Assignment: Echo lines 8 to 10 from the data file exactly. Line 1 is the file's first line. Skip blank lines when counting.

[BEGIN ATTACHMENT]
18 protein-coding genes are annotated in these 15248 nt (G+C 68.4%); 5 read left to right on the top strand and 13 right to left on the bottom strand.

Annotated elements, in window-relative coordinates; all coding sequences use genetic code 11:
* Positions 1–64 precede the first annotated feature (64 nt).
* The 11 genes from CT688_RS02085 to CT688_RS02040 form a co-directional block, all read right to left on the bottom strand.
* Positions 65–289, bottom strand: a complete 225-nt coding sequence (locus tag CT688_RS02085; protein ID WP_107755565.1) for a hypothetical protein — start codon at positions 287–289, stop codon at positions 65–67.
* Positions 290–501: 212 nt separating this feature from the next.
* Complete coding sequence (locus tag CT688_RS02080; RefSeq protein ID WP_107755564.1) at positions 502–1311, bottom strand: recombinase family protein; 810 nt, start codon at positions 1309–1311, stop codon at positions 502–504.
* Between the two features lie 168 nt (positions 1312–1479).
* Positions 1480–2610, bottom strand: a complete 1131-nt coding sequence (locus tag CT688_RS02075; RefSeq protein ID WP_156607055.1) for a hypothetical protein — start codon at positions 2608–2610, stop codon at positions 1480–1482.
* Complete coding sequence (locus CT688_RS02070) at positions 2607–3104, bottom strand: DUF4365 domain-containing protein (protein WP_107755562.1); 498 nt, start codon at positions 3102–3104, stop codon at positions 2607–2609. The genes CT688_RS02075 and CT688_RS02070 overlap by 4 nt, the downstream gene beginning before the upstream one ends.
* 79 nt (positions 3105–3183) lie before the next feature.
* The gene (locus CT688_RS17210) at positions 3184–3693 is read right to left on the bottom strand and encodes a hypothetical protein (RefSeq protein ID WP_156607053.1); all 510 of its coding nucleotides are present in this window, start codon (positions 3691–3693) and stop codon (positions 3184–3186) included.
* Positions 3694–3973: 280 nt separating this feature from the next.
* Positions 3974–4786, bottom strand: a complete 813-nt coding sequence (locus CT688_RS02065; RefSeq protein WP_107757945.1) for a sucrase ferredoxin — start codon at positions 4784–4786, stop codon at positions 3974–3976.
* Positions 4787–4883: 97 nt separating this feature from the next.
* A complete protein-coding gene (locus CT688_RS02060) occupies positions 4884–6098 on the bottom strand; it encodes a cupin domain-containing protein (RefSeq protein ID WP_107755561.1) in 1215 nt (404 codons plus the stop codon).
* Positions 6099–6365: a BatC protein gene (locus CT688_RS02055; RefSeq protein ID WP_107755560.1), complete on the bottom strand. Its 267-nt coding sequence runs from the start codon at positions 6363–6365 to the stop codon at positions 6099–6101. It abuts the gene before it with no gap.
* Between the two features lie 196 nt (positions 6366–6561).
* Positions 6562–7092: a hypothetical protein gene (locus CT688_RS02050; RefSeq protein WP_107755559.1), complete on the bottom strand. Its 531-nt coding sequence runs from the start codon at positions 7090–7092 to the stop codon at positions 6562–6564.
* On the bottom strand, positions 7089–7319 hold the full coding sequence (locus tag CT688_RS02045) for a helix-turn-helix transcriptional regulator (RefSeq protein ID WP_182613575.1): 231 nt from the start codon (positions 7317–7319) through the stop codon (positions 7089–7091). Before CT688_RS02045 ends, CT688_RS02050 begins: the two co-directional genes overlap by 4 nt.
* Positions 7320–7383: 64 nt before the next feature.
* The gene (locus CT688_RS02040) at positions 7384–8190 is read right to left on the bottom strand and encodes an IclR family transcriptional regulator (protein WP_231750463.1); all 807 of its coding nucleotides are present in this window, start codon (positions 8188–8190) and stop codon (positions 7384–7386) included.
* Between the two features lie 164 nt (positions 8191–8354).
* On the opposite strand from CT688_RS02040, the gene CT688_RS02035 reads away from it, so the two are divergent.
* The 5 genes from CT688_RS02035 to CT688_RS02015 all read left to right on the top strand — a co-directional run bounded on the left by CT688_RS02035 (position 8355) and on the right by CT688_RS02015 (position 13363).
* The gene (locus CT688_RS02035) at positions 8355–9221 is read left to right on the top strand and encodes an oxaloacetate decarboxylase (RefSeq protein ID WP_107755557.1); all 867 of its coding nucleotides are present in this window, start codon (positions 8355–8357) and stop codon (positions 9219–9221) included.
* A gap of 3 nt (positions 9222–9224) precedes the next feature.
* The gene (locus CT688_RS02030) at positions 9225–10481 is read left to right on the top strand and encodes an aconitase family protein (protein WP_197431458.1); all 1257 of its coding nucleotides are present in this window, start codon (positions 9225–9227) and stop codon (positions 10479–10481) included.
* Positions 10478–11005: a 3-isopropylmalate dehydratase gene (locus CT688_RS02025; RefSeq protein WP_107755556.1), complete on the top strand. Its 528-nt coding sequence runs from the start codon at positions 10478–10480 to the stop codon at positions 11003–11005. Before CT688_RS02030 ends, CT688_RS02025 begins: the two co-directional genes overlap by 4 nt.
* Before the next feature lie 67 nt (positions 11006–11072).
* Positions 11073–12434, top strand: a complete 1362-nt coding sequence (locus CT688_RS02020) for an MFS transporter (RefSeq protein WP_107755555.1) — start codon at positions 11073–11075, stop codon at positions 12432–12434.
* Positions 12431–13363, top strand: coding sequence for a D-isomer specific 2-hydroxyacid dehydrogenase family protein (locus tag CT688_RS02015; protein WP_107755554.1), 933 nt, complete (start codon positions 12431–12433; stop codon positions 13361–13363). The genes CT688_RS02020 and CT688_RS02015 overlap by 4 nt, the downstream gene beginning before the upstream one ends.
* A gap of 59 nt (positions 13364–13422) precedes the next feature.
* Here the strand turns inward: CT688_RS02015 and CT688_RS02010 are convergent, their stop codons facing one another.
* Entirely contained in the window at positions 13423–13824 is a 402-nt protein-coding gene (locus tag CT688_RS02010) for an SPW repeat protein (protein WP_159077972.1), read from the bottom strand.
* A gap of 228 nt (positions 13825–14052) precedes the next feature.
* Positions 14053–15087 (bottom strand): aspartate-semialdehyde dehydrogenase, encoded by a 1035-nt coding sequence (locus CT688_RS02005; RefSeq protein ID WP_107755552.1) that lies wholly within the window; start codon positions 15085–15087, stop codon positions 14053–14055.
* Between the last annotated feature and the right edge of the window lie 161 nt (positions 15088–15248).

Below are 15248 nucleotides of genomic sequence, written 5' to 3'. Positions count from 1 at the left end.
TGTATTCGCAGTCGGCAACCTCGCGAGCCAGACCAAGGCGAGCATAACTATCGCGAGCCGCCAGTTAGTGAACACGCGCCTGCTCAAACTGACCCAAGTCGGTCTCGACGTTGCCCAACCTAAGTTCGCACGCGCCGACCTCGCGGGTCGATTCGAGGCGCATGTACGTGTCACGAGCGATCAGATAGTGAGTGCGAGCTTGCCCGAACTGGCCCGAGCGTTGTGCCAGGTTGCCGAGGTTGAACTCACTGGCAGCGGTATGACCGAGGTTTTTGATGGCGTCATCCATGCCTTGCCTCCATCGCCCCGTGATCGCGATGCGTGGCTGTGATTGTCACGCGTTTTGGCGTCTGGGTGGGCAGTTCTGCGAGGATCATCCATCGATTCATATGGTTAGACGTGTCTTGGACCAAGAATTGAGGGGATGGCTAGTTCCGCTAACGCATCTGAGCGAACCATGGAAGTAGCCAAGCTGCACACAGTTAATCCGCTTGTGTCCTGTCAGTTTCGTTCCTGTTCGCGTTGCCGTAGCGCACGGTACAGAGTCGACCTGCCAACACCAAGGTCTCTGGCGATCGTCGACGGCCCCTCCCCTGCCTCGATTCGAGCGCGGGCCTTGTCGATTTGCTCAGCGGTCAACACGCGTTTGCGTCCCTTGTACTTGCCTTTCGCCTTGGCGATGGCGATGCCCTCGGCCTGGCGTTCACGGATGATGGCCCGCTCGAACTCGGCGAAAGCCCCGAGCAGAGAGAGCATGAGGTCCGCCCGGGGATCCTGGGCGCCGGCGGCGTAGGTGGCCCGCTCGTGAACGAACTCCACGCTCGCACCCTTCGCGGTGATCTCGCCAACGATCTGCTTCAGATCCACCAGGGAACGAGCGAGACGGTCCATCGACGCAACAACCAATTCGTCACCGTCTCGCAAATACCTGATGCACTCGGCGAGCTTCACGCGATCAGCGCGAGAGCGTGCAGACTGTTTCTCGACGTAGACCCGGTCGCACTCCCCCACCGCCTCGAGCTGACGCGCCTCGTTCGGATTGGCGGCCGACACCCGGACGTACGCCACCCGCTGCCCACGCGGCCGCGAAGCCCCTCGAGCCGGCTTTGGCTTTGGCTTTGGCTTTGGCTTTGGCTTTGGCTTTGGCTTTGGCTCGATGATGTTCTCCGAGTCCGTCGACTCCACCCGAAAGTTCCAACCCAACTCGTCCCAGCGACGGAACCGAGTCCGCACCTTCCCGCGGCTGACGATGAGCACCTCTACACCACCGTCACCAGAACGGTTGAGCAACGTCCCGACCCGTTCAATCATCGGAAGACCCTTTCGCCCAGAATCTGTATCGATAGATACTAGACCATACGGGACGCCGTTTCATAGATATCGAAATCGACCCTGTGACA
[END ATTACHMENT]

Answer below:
* Between the two features lie 168 nt (positions 1312–1479).
* Positions 1480–2610, bottom strand: a complete 1131-nt coding sequence (locus tag CT688_RS02075; RefSeq protein ID WP_156607055.1) for a hypothetical protein — start codon at positions 2608–2610, stop codon at positions 1480–1482.
* Complete coding sequence (locus CT688_RS02070) at positions 2607–3104, bottom strand: DUF4365 domain-containing protein (protein WP_107755562.1); 498 nt, start codon at positions 3102–3104, stop codon at positions 2607–2609. The genes CT688_RS02075 and CT688_RS02070 overlap by 4 nt, the downstream gene beginning before the upstream one ends.